TRAVERSE CITY — A question asking city voters whether to lease the Traverse City Senior Center to Grand Traverse County won’t be on the November ballot.
City commissioners unanimously agreed to pull it at their meeting Monday. That’s less than a week after county commissioners took no action to ask voters countywide to approve two millages, one to build a new senior center building and another to fund its operations and maintenance.
Some county leaders cited concerns over rushing into a last-minute decision, as previously reported.
City leaders agreed on Aug. 3 to ask voters to authorize a lease after county commissioners requested some kind of property interest in the new senior center, planned for where the current one sits at East Front and Barlow streets.
That question would’ve been tie-barred to votes for the two millages, meaning all three questions would have to pass for them to take effect, city Manager Marty Colburn said.
Then, county commissioners wanted to adopt a 50-year lease — the county originally sought 99 — before deciding whether to put the millage questions before voters, Colburn said.
“We were getting actually quite close but we got down to a timeline that was not manageable, especially for something that was so critically important on such a long-term lease,” he said.
Colburn said he pulled the city out of a planned joint city-county meeting Aug. 11 — the day ballot language was due — after the time changed, and because city commissioners and the public would’ve had less than 24 hours to review the proposed lease.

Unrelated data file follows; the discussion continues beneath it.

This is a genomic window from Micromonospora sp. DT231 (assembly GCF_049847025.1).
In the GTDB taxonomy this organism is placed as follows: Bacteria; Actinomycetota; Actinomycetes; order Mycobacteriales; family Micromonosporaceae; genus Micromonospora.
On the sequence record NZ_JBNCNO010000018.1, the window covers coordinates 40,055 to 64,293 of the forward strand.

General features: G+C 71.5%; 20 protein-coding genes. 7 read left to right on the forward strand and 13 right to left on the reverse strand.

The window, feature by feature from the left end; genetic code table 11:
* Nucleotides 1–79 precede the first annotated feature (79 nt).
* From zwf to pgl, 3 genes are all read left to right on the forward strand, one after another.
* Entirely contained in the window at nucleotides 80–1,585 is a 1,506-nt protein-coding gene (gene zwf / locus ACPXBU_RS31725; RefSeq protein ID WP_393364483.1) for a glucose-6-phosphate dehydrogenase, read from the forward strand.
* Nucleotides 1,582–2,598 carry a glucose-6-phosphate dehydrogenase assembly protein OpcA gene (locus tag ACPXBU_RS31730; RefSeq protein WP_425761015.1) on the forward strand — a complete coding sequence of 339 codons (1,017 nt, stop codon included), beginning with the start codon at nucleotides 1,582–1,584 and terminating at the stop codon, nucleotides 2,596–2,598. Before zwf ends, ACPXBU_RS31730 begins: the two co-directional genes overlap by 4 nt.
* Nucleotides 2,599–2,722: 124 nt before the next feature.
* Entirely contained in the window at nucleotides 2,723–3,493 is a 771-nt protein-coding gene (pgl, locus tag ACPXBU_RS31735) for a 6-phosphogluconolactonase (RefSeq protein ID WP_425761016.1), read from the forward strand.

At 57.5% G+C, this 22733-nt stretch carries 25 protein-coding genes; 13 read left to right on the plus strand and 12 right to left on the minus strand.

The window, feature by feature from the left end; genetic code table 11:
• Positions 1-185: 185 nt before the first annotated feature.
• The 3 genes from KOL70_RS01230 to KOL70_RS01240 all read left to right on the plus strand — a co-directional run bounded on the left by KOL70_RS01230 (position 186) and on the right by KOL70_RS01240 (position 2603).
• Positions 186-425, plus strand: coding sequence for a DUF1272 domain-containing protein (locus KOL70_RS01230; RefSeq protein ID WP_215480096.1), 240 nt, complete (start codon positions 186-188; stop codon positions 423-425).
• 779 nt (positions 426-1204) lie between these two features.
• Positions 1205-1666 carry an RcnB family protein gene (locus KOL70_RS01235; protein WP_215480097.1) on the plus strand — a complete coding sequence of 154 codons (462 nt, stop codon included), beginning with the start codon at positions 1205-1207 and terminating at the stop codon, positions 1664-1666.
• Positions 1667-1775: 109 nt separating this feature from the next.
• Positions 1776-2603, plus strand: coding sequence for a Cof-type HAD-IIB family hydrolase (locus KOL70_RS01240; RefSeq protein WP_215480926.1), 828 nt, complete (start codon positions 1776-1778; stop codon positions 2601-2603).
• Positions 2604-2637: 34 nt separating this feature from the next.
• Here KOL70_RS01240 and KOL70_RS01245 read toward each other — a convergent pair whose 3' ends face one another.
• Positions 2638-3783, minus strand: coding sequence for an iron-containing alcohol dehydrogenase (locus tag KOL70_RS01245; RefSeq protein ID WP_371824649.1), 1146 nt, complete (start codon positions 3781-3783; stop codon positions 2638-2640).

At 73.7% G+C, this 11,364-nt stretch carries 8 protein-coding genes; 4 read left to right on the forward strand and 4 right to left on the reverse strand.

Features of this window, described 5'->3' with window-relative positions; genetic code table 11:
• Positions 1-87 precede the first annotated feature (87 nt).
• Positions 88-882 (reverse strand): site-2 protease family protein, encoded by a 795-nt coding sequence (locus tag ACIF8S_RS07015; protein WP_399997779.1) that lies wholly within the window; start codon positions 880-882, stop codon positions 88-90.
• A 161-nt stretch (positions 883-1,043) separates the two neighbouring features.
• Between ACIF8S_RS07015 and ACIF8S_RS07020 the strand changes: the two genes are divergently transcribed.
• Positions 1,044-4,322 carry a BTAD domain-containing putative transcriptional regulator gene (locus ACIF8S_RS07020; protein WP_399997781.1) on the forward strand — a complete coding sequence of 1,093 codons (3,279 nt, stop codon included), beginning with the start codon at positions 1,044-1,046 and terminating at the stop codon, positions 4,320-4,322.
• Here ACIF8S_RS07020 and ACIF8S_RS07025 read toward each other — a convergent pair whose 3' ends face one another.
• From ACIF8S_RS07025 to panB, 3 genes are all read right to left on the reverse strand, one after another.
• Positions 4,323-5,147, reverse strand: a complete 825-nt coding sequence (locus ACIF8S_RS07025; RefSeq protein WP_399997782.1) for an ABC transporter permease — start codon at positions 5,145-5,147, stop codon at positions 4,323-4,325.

A few city leaders voiced their unhappiness with how their county counterparts didn’t seem to match the city’s efforts or earnestness in working together to build a new senior center.
City Commisioner Christie Minervini thanked Colburn and said he made the right call.
“I think jumping through a bunch of time-sensitive hoops to meet this deadline when we weren’t really getting any commitment from the county board on the front end just did not sit right with me,” she said.
Mayor Pro Tem Amy Shamroe said she’s disappointed for seniors who want the new building, adding it’ll be another two years before another countywide vote. She accused some county commissioners of being determined to throw roadblocks and thanked Colburn and city staff for “trying to meet an ever-changing goalpost line.”
“I don’t know if anything you could’ve done could’ve got us there, or if it would’ve always been something else,” she said.
Mayor Jim Carruthers echoed those criticisms and said good money was spent on a public planning process. He still hopes something happens in the future, and the delay likely means the senior center will be even costlier to build.
County board of commissioners Chairman Rob Hentschel, reached after the meeting, said county leaders worked on the project in good faith. He said that while the lease would’ve addressed some of the ownership issues, there were too many other unresolved ones — who builds the structure and the need for more parking, to name two.
“They’re very insistent that this is a facility for everyone in the county, but if you live in the south side of the county, you’re not going to get there without a car, and you need a place to park it,” he said.
Hentschel said he’s not ruling out a future agreement on the project, although he thinks it’s largely a city issue that has “significant scope creep” — the city owns the building and the county runs the programming, and the project’s gone from the two governments working on a new design to the county being expected to ask for a millage to pay for it, he said.